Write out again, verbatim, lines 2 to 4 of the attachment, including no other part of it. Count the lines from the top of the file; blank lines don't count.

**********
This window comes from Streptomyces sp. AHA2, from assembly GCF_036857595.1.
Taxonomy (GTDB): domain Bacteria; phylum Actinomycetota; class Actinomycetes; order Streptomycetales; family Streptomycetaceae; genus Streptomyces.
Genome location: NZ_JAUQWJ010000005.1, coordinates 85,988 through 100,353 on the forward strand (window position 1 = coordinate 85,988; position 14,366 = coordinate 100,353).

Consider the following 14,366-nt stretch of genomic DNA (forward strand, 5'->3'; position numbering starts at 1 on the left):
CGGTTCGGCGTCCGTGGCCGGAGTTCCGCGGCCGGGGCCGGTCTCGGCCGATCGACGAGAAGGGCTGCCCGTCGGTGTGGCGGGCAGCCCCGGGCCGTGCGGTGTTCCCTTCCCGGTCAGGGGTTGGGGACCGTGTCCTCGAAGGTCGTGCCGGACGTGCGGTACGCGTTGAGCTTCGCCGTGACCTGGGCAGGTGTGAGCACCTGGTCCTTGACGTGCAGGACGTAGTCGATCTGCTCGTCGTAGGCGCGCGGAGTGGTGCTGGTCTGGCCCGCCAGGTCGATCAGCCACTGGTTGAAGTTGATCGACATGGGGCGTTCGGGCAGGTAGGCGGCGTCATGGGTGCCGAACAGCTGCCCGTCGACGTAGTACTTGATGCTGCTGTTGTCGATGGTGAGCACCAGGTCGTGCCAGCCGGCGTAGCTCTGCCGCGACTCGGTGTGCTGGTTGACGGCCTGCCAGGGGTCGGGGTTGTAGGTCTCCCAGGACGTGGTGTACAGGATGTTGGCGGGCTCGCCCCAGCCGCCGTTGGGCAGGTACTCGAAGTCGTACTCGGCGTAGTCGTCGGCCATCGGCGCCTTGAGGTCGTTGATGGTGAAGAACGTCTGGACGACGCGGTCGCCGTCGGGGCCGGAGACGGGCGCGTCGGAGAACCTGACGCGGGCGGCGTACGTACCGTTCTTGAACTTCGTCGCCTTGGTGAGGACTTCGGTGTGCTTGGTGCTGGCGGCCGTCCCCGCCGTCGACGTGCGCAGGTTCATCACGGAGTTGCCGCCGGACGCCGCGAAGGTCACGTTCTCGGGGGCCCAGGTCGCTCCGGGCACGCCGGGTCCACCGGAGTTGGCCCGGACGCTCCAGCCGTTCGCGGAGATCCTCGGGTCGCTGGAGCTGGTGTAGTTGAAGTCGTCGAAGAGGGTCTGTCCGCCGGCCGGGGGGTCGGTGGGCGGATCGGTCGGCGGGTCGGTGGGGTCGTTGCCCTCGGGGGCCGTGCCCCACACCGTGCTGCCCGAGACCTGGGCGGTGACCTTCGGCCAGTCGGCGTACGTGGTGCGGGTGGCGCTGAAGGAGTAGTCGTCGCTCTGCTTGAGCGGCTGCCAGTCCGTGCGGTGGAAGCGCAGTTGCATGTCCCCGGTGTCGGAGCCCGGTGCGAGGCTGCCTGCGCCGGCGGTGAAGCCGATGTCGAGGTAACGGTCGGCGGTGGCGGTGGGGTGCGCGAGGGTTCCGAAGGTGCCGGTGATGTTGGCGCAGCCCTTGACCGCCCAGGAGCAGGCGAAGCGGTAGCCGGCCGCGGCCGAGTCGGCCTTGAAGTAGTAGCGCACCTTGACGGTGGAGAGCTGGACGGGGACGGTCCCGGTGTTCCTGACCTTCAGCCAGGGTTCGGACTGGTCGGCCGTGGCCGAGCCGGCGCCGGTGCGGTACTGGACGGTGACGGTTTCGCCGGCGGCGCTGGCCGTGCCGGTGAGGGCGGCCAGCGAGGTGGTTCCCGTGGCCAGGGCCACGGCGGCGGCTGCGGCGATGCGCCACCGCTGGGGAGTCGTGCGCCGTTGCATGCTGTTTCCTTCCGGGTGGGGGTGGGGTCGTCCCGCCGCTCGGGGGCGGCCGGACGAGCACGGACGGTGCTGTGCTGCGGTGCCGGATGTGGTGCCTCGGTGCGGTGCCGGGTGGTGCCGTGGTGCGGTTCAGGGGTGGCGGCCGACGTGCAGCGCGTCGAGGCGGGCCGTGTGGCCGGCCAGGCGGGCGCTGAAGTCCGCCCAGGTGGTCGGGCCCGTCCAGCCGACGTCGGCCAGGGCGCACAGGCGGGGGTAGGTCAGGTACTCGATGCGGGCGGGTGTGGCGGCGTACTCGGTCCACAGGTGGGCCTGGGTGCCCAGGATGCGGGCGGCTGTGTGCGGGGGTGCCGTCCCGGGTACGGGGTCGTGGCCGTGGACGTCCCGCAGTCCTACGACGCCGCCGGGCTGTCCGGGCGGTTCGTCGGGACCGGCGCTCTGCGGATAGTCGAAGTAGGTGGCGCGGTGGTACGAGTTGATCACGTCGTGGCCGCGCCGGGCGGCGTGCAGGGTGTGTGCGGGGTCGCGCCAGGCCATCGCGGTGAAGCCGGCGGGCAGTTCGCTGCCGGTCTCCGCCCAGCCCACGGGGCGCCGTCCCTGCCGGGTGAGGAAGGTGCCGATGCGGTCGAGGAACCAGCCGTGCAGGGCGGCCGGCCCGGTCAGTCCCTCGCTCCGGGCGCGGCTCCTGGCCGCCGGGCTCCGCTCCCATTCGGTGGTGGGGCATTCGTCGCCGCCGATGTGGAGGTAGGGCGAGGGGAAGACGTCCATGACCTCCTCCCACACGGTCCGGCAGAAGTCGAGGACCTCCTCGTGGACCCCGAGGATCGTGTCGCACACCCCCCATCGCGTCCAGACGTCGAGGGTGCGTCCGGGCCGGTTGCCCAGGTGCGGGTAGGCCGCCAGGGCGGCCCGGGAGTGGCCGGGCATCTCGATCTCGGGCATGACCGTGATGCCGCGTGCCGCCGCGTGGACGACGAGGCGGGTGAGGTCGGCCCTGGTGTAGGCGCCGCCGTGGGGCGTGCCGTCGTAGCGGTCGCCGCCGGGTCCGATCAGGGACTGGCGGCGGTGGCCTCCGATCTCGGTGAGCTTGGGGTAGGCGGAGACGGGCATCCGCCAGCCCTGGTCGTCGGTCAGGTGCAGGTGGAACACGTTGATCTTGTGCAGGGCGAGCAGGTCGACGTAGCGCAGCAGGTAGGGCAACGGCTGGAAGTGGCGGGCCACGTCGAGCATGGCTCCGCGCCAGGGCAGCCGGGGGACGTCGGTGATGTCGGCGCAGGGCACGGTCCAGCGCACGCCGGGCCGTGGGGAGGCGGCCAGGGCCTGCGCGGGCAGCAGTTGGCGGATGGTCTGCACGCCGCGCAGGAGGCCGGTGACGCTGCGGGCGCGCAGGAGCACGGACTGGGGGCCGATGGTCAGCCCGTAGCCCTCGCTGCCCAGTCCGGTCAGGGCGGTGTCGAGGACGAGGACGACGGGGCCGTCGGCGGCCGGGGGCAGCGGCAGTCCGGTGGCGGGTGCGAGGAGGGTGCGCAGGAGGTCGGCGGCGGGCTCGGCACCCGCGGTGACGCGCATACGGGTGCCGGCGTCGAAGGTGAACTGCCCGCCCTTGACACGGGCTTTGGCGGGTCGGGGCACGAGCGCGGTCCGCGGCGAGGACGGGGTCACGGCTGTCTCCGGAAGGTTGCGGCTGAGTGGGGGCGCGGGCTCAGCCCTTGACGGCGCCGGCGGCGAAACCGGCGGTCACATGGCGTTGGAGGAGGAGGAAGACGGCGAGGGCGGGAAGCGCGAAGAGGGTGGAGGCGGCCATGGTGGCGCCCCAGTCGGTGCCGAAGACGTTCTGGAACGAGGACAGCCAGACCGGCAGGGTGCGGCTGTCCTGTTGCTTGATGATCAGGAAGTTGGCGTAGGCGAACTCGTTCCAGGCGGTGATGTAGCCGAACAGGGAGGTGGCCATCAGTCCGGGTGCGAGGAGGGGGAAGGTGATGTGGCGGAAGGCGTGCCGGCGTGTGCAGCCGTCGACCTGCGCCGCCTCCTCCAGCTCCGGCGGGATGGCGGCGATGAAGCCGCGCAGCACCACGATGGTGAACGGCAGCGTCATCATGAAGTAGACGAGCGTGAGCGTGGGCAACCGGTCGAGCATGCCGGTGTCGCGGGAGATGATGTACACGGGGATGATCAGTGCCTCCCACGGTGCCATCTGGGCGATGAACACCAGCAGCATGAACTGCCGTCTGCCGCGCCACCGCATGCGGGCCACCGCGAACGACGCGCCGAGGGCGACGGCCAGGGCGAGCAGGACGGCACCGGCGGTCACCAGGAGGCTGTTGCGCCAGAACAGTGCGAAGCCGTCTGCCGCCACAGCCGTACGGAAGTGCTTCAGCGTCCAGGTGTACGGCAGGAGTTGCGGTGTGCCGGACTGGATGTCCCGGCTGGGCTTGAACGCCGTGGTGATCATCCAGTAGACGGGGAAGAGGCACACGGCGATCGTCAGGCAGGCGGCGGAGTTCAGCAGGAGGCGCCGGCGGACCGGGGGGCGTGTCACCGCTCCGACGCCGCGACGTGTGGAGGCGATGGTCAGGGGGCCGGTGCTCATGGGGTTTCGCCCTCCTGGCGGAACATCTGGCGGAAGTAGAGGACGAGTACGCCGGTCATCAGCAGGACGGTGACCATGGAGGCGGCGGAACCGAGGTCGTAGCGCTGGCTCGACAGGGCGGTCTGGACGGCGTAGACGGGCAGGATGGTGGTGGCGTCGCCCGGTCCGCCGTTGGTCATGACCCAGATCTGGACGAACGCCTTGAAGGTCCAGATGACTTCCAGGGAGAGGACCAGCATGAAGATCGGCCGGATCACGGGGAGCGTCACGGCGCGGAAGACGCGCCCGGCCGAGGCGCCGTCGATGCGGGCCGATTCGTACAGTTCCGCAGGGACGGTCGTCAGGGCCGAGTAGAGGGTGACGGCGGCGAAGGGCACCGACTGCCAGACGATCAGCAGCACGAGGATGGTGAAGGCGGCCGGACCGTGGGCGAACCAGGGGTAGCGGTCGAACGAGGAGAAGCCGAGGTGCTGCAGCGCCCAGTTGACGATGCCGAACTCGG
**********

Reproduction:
Taxonomy (GTDB): domain Bacteria; phylum Actinomycetota; class Actinomycetes; order Streptomycetales; family Streptomycetaceae; genus Streptomyces.
Genome location: NZ_JAUQWJ010000005.1, coordinates 85,988 through 100,353 on the forward strand (window position 1 = coordinate 85,988; position 14,366 = coordinate 100,353).

Consider the following 14,366-nt stretch of genomic DNA (forward strand, 5'->3'; position numbering starts at 1 on the left):